Thursday, February 08, 2007

The sticky mess we’re in?

The quality of Canada’s new and existing jobs is slipping, concludes CIBC economist Benjamin Tal after calculating the latest Job Quality Index (JQI), which is based on compensation (70% of the index) and job stability. Tal suggests that the JQI is slipping because self-employment is rising (not necessarily a bad thing if it’s encouraging workers into the labour force who had previously outsiders) and/or unskilled workers are being used as substitutes for skilled workers because Canadians lack the right skills.

Perhaps an interesting statistic would be the relative "stickiness" of the JQI over time. To the extent that we can expect bad jobs to replace good jobs more quickly than vice versa, stickiness may be somewhat predictable, depending whether the index is rising or falling. But if the JQI quickly rebounds after falling, and if we know which components caused the JQI to fall, this may be telling.
For example, consider scenario A and B in period of time (t), both of which take the JQI to the same level below JQI (t-1). In scenario A there’s weak compensation due in large part to an increase in self employment spurred by individuals inside and outside of the labour market. There’s also weak stability because an increase in jobs in western Canada draws workers (again, from within and outside of the labour market) west to try on jobs until they find a satisfactory match.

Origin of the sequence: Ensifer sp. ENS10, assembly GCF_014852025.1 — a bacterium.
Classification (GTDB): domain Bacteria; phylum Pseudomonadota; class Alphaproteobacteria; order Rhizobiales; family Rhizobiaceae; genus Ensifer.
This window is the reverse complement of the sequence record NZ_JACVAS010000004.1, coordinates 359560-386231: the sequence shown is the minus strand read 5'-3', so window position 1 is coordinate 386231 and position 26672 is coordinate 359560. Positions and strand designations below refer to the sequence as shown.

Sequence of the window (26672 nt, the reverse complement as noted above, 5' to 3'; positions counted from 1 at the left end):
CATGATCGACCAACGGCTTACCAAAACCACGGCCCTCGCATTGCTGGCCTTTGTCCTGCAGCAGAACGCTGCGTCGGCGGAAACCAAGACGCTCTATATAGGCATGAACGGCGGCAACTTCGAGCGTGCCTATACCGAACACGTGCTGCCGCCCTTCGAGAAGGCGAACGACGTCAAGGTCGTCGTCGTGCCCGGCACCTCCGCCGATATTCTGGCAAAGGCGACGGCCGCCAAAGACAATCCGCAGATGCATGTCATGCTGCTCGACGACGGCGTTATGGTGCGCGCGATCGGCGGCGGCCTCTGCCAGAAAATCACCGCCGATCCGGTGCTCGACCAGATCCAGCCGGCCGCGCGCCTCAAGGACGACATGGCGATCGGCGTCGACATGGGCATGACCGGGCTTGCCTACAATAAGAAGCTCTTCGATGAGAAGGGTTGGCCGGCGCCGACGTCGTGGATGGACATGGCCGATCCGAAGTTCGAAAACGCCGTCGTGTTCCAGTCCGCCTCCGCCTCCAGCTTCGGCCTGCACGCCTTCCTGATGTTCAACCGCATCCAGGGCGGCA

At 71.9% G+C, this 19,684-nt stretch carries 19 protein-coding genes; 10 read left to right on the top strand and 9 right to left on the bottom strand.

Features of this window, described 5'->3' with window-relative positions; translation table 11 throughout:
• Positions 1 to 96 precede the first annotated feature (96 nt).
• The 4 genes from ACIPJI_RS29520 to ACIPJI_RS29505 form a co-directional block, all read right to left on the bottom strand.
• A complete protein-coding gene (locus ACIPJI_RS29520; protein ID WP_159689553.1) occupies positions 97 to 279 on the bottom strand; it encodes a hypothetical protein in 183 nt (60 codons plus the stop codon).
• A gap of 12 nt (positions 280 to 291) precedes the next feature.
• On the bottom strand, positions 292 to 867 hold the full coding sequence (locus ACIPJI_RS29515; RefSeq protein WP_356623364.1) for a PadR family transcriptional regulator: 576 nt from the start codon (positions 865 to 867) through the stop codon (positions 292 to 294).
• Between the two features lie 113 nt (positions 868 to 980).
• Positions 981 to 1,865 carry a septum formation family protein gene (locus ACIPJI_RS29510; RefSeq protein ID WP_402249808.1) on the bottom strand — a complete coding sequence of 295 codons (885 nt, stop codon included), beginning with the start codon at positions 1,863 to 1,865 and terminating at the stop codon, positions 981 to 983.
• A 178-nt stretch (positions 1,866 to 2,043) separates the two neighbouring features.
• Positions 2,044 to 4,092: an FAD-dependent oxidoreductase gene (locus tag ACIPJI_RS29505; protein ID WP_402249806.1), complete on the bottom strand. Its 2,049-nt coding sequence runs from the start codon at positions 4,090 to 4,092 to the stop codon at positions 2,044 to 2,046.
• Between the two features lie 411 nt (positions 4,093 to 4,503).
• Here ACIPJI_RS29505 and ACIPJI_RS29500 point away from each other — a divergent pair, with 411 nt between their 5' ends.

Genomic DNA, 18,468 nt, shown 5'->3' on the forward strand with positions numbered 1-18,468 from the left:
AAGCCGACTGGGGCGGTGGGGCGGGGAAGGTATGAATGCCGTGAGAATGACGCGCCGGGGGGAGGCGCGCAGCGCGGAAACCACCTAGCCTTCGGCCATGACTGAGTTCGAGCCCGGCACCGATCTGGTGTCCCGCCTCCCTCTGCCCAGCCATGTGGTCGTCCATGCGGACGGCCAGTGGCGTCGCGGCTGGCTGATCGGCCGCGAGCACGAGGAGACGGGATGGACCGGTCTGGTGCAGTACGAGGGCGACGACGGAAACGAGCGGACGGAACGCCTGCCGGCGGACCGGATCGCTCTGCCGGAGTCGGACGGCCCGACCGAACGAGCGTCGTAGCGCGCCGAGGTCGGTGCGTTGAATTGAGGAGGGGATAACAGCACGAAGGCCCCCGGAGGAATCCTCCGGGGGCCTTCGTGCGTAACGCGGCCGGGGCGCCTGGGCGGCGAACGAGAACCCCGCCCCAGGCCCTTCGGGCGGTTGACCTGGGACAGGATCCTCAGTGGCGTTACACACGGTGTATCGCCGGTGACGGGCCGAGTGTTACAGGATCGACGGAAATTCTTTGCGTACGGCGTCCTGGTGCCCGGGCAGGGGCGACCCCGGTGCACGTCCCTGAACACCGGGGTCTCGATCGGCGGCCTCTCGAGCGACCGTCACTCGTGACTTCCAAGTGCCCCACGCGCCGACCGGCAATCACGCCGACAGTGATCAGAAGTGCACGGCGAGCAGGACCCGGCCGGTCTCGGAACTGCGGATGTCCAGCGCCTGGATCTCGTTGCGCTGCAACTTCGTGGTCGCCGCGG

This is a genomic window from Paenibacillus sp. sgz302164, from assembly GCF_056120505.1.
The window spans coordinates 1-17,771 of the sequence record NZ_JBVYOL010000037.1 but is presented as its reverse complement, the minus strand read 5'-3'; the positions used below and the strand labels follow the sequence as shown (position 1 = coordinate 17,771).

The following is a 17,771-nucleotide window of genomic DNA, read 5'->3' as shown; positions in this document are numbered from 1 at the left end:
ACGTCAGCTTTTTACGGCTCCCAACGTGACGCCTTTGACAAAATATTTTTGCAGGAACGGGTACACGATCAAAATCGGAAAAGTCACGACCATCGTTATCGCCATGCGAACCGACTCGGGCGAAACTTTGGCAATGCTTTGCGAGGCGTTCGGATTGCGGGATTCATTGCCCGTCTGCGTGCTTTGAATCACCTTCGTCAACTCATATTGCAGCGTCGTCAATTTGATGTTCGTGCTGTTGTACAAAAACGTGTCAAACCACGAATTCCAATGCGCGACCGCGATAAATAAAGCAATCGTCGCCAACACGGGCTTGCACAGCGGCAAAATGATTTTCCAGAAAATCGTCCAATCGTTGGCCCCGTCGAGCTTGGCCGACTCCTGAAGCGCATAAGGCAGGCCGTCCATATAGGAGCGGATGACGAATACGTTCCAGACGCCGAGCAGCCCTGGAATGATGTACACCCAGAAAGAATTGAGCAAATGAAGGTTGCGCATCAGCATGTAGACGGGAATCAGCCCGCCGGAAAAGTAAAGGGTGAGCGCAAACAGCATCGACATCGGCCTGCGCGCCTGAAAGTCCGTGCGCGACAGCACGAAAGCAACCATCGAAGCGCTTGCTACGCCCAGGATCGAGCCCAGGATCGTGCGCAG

In scenario B the situation is similar, only now the greatest weight pulling down the JQI is unskilled workers being used as substitutes for skilled workers when in actuality they are not substitutes. Again, consider that JQI at B is at par with JQI at A.

Would either scenario have a stickier JQI? The significance has to do with our productivity and our ability to rebound from a recession. In scenario A we have a weakish economy but more people in the labour market. In scenario B we have a weakish economy and evidence of more of a mis-matched, unskilled labour market. If we can agree that we're seeing a mix of scenario A and B, perhaps the [edit: greater ] A is, the less sticky we can expect the JQI to be. To be clearer, studies have shown, for example, that "a lack of employment stability, job skills, and occupation-specific experience can impede welfare recipients’ abilities to obtain “good jobs” or transition into them from bad ones."

On a side note, overall I like CIBC's’s JQI as a raw estimate. It has its weaknesses (no pun intended); for example, it's based only on compensation and job stability. However, it also avoids mistakes made by others (eg, CIBC uses data from 100 separate industries, rather than data from industry aggregates).


amphimacer said...

Predictable weaknesses aside (we should not expect an artifact like this to be perfect), I'm curious and (as always) concerned about how it will be used: are we going to say we need to do X or Y in order to improve the JQI? If so, is that going to improve people's lives?